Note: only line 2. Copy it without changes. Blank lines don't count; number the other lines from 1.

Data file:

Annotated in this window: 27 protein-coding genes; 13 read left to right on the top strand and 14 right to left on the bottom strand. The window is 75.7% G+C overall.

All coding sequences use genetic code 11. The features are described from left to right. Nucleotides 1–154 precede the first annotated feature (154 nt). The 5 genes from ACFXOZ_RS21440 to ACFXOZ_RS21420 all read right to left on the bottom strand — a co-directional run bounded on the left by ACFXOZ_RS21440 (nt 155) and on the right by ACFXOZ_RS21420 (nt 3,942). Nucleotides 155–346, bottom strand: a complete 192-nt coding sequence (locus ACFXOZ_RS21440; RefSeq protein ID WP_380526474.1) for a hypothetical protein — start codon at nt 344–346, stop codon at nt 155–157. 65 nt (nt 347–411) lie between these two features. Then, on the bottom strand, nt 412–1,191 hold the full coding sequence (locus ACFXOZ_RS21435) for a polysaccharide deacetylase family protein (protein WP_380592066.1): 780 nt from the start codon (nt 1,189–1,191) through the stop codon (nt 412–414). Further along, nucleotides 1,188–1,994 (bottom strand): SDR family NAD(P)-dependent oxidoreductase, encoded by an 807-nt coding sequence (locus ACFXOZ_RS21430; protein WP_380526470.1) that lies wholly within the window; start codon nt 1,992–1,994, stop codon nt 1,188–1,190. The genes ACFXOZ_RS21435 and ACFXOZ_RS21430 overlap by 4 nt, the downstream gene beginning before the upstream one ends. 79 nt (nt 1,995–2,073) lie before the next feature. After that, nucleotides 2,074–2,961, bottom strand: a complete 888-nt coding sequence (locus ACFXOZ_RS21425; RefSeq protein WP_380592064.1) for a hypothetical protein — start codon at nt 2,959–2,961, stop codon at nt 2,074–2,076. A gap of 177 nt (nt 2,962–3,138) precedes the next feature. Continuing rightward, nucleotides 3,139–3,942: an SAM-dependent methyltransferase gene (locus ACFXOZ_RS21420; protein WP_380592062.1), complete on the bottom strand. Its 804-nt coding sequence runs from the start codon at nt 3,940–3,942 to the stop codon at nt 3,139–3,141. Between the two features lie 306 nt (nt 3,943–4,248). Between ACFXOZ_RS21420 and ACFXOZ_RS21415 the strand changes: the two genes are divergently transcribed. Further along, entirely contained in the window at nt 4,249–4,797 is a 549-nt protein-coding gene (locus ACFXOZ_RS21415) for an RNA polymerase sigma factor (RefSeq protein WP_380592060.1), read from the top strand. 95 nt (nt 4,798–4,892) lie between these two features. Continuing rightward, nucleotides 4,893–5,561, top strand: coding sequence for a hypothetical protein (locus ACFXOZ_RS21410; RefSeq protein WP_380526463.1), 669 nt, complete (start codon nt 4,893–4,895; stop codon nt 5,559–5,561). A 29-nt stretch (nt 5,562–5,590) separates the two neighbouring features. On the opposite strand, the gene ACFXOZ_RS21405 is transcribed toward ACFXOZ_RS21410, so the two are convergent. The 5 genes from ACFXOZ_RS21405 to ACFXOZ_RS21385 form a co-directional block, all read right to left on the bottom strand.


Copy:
All coding sequences use genetic code 11. The features are described from left to right. Nucleotides 1–154 precede the first annotated feature (154 nt). The 5 genes from ACFXOZ_RS21440 to ACFXOZ_RS21420 all read right to left on the bottom strand — a co-directional run bounded on the left by ACFXOZ_RS21440 (nt 155) and on the right by ACFXOZ_RS21420 (nt 3,942). Nucleotides 155–346, bottom strand: a complete 192-nt coding sequence (locus ACFXOZ_RS21440; RefSeq protein ID WP_380526474.1) for a hypothetical protein — start codon at nt 344–346, stop codon at nt 155–157. 65 nt (nt 347–411) lie between these two features. Then, on the bottom strand, nt 412–1,191 hold the full coding sequence (locus ACFXOZ_RS21435) for a polysaccharide deacetylase family protein (protein WP_380592066.1): 780 nt from the start codon (nt 1,189–1,191) through the stop codon (nt 412–414). Further along, nucleotides 1,188–1,994 (bottom strand): SDR family NAD(P)-dependent oxidoreductase, encoded by an 807-nt coding sequence (locus ACFXOZ_RS21430; protein WP_380526470.1) that lies wholly within the window; start codon nt 1,992–1,994, stop codon nt 1,188–1,190. The genes ACFXOZ_RS21435 and ACFXOZ_RS21430 overlap by 4 nt, the downstream gene beginning before the upstream one ends. 79 nt (nt 1,995–2,073) lie before the next feature. After that, nucleotides 2,074–2,961, bottom strand: a complete 888-nt coding sequence (locus ACFXOZ_RS21425; RefSeq protein WP_380592064.1) for a hypothetical protein — start codon at nt 2,959–2,961, stop codon at nt 2,074–2,076. A gap of 177 nt (nt 2,962–3,138) precedes the next feature. Continuing rightward, nucleotides 3,139–3,942: an SAM-dependent methyltransferase gene (locus ACFXOZ_RS21420; protein WP_380592062.1), complete on the bottom strand. Its 804-nt coding sequence runs from the start codon at nt 3,940–3,942 to the stop codon at nt 3,139–3,141. Between the two features lie 306 nt (nt 3,943–4,248). Between ACFXOZ_RS21420 and ACFXOZ_RS21415 the strand changes: the two genes are divergently transcribed. Further along, entirely contained in the window at nt 4,249–4,797 is a 549-nt protein-coding gene (locus ACFXOZ_RS21415) for an RNA polymerase sigma factor (RefSeq protein WP_380592060.1), read from the top strand. 95 nt (nt 4,798–4,892) lie between these two features. Continuing rightward, nucleotides 4,893–5,561, top strand: coding sequence for a hypothetical protein (locus ACFXOZ_RS21410; RefSeq protein WP_380526463.1), 669 nt, complete (start codon nt 4,893–4,895; stop codon nt 5,559–5,561). A 29-nt stretch (nt 5,562–5,590) separates the two neighbouring features. On the opposite strand, the gene ACFXOZ_RS21405 is transcribed toward ACFXOZ_RS21410, so the two are convergent. The 5 genes from ACFXOZ_RS21405 to ACFXOZ_RS21385 form a co-directional block, all read right to left on the bottom strand.